Black Cloud (after Sarah Anne Johnson)

Sarah Anne Johnson "Black Cloud" (2008)

Sarah Anne Johnson, Black Cloud, 2008. Acrylic on inkjet print, Framed: 70.5 x 55.3 x 2.2 cm. Art Gallery of Ontario, Purchased with the assistance of Michael F. B. Nesbitt, 2009. Image courtesy
Stephen Bulger Gallery, Toronto, Julie Saul Gallery, New York. © Sarah Anne Johnson

See her standing
by the sink
            a black cloud
her face.

How can she see
her hands?

My mother
played airport with us
and we sat in chairs
facing forward
pretending to be waiting
for a plane.

In the lecture hall,
my professor
is telling us
            about international competition.
He says
there is no win-win
situation, but
I am not listening.
instead at the girl in black
sitting in front of me. See her
with cheekbones
            like slivers of ice. Calorie
counts of apples and eggs—
            like a picture frame around my page.

Man hands on misery to man, Larkin
            said. It deepens like a coastal shelf.
Back in the kitchen, the black cloud has
dissolved into a million Christmas lights
that only I can see. It’s as if my dress
is on fire.  

From Poetry Editor Molly Jean Bennett:

Canadian artist Sarah Anne Johnson’s “Black Cloud” is currently on view at the Met Breuer in a show called Everything Is Connected: Art and Conspiracy. The exhibition, which features seventy works by thirty artists, explores conspiracies and government plots—real and imagined—between 1969 and 2016.[1]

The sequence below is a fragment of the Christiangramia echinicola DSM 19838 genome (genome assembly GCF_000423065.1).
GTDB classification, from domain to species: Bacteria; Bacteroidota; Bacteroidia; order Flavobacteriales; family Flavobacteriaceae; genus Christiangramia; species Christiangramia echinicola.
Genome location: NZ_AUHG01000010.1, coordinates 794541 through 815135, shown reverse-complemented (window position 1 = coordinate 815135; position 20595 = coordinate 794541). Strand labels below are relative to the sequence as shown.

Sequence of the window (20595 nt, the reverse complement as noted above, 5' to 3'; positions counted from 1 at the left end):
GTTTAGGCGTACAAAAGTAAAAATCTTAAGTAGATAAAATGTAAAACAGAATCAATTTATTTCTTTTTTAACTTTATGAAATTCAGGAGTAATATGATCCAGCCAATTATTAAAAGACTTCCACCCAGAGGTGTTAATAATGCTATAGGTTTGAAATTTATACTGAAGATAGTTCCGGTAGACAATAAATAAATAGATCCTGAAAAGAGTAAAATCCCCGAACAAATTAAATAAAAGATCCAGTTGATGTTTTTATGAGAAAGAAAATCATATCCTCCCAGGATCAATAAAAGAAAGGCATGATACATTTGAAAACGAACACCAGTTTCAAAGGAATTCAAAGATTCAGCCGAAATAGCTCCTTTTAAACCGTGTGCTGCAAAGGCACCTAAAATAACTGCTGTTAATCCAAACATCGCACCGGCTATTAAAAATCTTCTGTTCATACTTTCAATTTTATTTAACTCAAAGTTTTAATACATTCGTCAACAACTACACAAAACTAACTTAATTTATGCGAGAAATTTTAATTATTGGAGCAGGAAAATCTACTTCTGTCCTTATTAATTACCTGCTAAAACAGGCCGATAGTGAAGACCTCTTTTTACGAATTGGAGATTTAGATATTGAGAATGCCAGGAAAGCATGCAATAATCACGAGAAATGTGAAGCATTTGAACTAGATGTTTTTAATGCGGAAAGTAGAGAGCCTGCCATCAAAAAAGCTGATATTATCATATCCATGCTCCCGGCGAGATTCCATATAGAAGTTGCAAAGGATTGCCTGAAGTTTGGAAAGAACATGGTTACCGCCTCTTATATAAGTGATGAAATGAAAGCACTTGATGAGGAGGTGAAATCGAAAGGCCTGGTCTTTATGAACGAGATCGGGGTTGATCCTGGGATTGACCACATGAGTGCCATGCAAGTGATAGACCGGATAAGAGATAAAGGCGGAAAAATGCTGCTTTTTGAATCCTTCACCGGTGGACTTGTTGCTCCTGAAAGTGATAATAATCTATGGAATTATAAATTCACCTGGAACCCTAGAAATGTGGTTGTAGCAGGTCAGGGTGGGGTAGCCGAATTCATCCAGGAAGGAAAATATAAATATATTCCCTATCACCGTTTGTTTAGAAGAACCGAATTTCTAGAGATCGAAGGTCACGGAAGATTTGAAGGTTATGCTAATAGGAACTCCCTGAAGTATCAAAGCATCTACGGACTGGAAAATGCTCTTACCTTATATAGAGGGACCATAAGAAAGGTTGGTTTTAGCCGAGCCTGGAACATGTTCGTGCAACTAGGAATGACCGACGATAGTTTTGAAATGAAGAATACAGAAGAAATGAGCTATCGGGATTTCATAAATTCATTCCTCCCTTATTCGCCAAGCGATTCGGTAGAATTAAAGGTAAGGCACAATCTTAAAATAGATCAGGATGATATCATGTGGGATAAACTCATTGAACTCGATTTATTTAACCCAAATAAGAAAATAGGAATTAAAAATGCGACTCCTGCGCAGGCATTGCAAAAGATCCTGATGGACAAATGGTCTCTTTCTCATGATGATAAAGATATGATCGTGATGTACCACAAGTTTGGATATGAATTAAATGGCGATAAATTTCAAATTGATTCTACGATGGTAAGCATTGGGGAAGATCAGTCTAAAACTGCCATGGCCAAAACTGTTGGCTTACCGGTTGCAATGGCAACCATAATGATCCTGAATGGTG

Johnson’s work in the show takes a multimedia approach to the lingering psychological effects of her grandmother’s unwilling participation in the CIA’s MK-ULTRA project in the 1960s. In order to study the use of mind control in interrogations, project administrators gave patients psychotropic drugs, hypnotized them, and in some cases subjected them to sensory deprivation and verbal and sexual abuse. Johnson’s grandmother was told she was being treated for postpartum depression.

Everything Is Connected will be up until January 6, 2019. 


[1] Fox, Dan. “Everything is Connected: Art and Conspiracy at the Met Breuer.” Frieze, November 2018. Accessed November 18.